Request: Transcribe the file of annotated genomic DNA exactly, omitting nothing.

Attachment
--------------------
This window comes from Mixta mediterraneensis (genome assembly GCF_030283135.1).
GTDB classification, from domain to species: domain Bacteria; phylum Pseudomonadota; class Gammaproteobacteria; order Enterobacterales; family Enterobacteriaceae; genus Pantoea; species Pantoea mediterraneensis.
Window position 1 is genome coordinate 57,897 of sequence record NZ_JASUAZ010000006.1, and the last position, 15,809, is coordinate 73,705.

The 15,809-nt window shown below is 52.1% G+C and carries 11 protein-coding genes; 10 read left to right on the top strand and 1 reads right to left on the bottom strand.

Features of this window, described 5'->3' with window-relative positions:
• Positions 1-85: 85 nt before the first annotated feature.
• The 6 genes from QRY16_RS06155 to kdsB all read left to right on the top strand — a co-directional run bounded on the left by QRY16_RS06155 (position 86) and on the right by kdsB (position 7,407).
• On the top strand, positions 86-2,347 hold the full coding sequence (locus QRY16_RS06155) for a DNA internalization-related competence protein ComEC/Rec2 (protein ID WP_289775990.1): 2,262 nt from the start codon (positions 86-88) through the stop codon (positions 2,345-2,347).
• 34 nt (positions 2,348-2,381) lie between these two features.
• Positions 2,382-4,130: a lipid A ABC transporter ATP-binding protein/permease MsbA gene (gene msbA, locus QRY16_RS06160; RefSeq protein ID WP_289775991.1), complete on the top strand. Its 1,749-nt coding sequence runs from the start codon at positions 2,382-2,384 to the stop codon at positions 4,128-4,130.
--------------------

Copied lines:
This window comes from Mixta mediterraneensis (genome assembly GCF_030283135.1).
GTDB classification, from domain to species: domain Bacteria; phylum Pseudomonadota; class Gammaproteobacteria; order Enterobacterales; family Enterobacteriaceae; genus Pantoea; species Pantoea mediterraneensis.
Window position 1 is genome coordinate 57,897 of sequence record NZ_JASUAZ010000006.1, and the last position, 15,809, is coordinate 73,705.

The 15,809-nt window shown below is 52.1% G+C and carries 11 protein-coding genes; 10 read left to right on the top strand and 1 reads right to left on the bottom strand.

Features of this window, described 5'->3' with window-relative positions:
• Positions 1-85: 85 nt before the first annotated feature.
• The 6 genes from QRY16_RS06155 to kdsB all read left to right on the top strand — a co-directional run bounded on the left by QRY16_RS06155 (position 86) and on the right by kdsB (position 7,407).
• On the top strand, positions 86-2,347 hold the full coding sequence (locus QRY16_RS06155) for a DNA internalization-related competence protein ComEC/Rec2 (protein ID WP_289775990.1): 2,262 nt from the start codon (positions 86-88) through the stop codon (positions 2,345-2,347).
• 34 nt (positions 2,348-2,381) lie between these two features.
• Positions 2,382-4,130: a lipid A ABC transporter ATP-binding protein/permease MsbA gene (gene msbA, locus QRY16_RS06160; RefSeq protein ID WP_289775991.1), complete on the top strand. Its 1,749-nt coding sequence runs from the start codon at positions 2,382-2,384 to the stop codon at positions 4,128-4,130.